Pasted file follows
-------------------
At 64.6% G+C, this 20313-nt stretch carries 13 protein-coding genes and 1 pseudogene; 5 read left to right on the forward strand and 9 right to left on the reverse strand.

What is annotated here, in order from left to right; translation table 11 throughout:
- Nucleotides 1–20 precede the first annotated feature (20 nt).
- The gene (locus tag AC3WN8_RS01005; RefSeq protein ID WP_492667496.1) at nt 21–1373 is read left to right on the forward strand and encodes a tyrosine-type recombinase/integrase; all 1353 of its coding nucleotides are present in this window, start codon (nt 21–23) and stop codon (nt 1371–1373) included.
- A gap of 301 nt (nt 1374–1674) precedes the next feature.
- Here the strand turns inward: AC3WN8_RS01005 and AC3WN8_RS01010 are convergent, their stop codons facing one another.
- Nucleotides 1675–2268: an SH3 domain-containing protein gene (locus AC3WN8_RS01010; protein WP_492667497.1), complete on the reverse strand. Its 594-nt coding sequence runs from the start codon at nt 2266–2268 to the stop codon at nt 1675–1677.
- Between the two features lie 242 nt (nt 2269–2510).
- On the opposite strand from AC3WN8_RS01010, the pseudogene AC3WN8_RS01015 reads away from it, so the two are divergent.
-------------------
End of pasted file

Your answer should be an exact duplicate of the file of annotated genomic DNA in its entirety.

At 64.6% G+C, this 20313-nt stretch carries 13 protein-coding genes and 1 pseudogene; 5 read left to right on the forward strand and 9 right to left on the reverse strand.

What is annotated here, in order from left to right; translation table 11 throughout:
- Nucleotides 1–20 precede the first annotated feature (20 nt).
- The gene (locus tag AC3WN8_RS01005; RefSeq protein ID WP_492667496.1) at nt 21–1373 is read left to right on the forward strand and encodes a tyrosine-type recombinase/integrase; all 1353 of its coding nucleotides are present in this window, start codon (nt 21–23) and stop codon (nt 1371–1373) included.
- A gap of 301 nt (nt 1374–1674) precedes the next feature.
- Here the strand turns inward: AC3WN8_RS01005 and AC3WN8_RS01010 are convergent, their stop codons facing one another.
- Nucleotides 1675–2268: an SH3 domain-containing protein gene (locus AC3WN8_RS01010; protein WP_492667497.1), complete on the reverse strand. Its 594-nt coding sequence runs from the start codon at nt 2266–2268 to the stop codon at nt 1675–1677.
- Between the two features lie 242 nt (nt 2269–2510).
- On the opposite strand from AC3WN8_RS01010, the pseudogene AC3WN8_RS01015 reads away from it, so the two are divergent.